Data de entrada: 12 de abr. de 2022


What determines how well a longboard can perform are the longboard deck, wheels and trucks. In today’s thread, SkateAdvisors would like to concentrate on the most easy-to-understand component, the longboard trucks.

Although skateboard trucks appear to be simple pieces of metal, there are several small and important components inside the truck that you should be aware of.


Skateboard trucks, according to a detailed post of SkateAdvisors on , have seven major components that are listed below:

  • Axle: The wheel and bearings are held in place by this 8-10mm cylinder metal bar. The axle thickness is either 10mm or 8mm, the 10mm version is a little bit less popular as it is quite heavy.

  • Baseplate: The mounting plate that holds the trucks to the deck. They are manufactured at various angles depending on the turning geometry. The 40-50 degrees version is the most common one among all types of longboard trucks ranging from 20 to 70 degrees.

  • Hanger: The part of your longboard that allows you to turn. The 150 and 180mm wide track is widely used for longboard trucks.

  • Bushings: These little urethane rings, which are separated into roadside and boardside bushings, play an important role in providing the appropriate resistance for the skateboard trucks during turning.Besides, the bushing seat is the amount of space between the bushings that allows them to collapse.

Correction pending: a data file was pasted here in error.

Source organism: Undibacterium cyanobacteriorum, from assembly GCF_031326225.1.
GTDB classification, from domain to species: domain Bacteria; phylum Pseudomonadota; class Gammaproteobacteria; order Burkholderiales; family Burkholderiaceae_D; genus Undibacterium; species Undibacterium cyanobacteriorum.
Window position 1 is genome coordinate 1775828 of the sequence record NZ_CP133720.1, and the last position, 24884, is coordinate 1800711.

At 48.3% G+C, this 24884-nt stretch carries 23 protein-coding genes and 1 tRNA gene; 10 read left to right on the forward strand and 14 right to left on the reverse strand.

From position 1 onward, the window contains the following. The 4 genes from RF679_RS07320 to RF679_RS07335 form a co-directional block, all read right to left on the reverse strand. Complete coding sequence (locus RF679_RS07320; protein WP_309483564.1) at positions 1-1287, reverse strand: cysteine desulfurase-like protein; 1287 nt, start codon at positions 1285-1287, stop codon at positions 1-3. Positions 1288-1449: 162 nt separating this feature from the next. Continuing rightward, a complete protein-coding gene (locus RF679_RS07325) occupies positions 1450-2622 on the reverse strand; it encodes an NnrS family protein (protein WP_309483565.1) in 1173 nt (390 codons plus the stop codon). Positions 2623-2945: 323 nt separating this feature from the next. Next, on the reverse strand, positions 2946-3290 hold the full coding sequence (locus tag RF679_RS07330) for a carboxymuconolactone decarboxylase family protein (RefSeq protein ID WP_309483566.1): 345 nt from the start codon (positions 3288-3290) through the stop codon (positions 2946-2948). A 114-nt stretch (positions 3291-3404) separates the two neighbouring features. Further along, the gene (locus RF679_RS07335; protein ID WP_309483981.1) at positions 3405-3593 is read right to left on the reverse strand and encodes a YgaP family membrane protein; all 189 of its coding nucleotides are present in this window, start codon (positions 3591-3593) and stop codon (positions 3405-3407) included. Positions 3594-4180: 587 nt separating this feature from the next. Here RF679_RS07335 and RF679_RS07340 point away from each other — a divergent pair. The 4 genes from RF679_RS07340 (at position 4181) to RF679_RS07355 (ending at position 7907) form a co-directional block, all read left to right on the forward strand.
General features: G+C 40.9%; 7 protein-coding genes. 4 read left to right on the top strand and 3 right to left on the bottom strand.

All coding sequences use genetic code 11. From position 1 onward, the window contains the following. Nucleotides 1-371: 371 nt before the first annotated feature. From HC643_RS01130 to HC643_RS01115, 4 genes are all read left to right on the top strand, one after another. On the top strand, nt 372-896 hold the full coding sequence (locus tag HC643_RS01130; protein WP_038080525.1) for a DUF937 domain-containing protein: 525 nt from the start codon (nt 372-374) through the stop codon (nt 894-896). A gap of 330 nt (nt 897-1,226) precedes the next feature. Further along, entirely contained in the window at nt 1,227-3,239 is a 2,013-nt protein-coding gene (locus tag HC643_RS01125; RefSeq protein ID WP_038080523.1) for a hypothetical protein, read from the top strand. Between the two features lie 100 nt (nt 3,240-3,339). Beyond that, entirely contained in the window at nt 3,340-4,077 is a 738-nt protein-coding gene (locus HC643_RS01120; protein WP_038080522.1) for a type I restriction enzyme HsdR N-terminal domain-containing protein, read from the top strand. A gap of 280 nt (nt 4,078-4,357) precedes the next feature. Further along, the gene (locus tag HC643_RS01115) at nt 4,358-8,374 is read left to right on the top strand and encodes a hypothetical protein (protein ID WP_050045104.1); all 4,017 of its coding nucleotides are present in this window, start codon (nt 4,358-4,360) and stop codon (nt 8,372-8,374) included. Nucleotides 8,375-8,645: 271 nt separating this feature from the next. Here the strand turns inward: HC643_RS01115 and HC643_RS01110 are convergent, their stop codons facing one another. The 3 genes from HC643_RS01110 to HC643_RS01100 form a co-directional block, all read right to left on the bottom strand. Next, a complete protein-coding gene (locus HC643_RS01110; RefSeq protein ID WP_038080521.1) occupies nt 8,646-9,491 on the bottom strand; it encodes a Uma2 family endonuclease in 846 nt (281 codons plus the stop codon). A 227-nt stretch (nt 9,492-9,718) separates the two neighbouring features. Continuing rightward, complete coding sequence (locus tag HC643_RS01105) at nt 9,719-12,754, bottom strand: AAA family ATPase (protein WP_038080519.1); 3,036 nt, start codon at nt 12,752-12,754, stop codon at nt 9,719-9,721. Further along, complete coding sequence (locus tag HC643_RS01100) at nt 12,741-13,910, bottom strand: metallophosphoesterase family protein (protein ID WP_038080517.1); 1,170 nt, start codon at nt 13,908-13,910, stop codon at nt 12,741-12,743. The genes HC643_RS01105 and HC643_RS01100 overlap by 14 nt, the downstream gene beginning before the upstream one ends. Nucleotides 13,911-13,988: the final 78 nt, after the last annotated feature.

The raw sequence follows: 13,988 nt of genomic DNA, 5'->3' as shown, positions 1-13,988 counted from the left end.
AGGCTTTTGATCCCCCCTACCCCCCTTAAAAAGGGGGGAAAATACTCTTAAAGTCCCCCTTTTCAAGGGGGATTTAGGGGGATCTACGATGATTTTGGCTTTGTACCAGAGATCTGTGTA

• Pivot Cup: This small bushing enables the hanger to rate inside and controls the turn of the truck. The standard, ball, and cylinder are three types of pivot points for longboard trucks that determine how easy you can turn.

  • Mounting Holes: The baseplate has four holes drilled into it to allow skaters to secure the truck to the deck. It’s important to make sure the trucks and deck are in the same pattern for easy attachment.

  • The kingpin: The largest bolt on the hanger that maintains washers and bushings in place. The reverse kingpin truck and the typical kingpin truck are two types of skateboard trucks with different kingpin positions.

An intriguing post about the construction of longboard trucks can be found at SkateAdvisors. The thread delves more into how these three methods are used to make trucks, as well as some parallels to consider.


The ride height is the distance between the bottom of the baseplate and the centre of the truck axle, as defined by the manufacturer.

Even for diverse designs, this approach is the best way to measure the truck riding height. There may be some flaws depending on the deck design.

Longboard trucks have a stability range of 2 to 3 inches when traveling at high speeds. Higher trucks are likewise more difficult to push or footbrake with; nevertheless, skaters can use larger wheels and run trucks looser with them.


When choosing longboard trucks, you might have to sacrifice many other useful qualities that other types offer. As a result, significant consideration is required before making a decision. As SkateAdvisors shared on…, you can check it out to read more details about this topic.

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